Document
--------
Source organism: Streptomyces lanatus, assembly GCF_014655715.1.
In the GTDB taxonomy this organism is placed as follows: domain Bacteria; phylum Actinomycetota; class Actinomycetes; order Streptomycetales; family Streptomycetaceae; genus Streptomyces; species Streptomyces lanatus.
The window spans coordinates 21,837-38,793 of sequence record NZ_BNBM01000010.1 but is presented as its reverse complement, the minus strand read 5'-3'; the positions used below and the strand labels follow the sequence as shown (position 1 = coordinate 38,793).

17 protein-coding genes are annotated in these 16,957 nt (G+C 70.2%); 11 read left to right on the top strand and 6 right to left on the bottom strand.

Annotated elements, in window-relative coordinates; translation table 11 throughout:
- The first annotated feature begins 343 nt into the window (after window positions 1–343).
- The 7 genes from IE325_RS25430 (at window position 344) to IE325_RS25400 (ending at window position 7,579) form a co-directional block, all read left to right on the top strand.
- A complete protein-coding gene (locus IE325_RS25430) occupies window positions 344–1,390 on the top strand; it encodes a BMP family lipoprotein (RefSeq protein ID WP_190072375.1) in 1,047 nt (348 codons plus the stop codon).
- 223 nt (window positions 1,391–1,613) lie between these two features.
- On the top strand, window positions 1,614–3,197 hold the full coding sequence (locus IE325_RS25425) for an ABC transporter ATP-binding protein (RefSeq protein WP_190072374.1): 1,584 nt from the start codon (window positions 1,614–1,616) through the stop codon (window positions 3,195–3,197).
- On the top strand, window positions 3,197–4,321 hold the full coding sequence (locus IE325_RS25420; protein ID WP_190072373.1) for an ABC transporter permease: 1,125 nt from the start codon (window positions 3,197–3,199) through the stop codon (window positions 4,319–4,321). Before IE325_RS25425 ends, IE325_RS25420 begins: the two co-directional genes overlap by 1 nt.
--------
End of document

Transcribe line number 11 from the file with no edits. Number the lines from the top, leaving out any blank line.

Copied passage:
- On the top strand, window positions 3,197–4,321 hold the full coding sequence (locus IE325_RS25420; protein ID WP_190072373.1) for an ABC transporter permease: 1,125 nt from the start codon (window positions 3,197–3,199) through the stop codon (window positions 4,319–4,321). Before IE325_RS25425 ends, IE325_RS25420 begins: the two co-directional genes overlap by 1 nt.